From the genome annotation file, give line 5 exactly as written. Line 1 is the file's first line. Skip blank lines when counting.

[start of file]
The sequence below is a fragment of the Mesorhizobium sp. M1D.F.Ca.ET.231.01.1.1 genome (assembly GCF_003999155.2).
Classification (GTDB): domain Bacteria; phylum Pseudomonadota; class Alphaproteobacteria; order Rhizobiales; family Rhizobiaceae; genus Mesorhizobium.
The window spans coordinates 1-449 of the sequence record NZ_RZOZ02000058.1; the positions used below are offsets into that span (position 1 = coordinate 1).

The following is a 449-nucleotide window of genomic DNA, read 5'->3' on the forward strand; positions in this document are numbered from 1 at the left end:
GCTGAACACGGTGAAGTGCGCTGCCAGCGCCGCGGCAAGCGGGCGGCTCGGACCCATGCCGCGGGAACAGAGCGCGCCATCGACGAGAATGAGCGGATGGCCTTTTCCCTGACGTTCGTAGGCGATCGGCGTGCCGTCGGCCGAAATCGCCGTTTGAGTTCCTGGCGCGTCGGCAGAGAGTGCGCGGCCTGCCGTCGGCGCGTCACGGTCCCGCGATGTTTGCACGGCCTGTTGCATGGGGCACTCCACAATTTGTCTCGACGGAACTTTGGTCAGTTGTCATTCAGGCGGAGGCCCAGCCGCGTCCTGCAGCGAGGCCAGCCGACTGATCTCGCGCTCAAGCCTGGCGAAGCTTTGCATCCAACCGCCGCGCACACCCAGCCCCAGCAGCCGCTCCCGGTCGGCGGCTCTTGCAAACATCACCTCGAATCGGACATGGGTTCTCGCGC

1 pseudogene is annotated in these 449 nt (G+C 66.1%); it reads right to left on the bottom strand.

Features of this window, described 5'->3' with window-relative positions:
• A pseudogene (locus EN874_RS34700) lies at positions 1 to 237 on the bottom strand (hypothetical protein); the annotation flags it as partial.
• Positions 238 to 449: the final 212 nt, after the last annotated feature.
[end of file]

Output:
GCTGAACACGGTGAAGTGCGCTGCCAGCGCCGCGGCAAGCGGGCGGCTCGGACCCATGCCGCGGGAACAGAGCGCGCCATCGACGAGAATGAGCGGATGGCCTTTTCCCTGACGTTCGTAGGCGATCGGCGTGCCGTCGGCCGAAATCGCCGTTTGAGTTCCTGGCGCGTCGGCAGAGAGTGCGCGGCCTGCCGTCGGCGCGTCACGGTCCCGCGATGTTTGCACGGCCTGTTGCATGGGGCACTCCACAATTTGTCTCGACGGAACTTTGGTCAGTTGTCATTCAGGCGGAGGCCCAGCCGCGTCCTGCAGCGAGGCCAGCCGACTGATCTCGCGCTCAAGCCTGGCGAAGCTTTGCATCCAACCGCCGCGCACACCCAGCCCCAGCAGCCGCTCCCGGTCGGCGGCTCTTGCAAACATCACCTCGAATCGGACATGGGTTCTCGCGC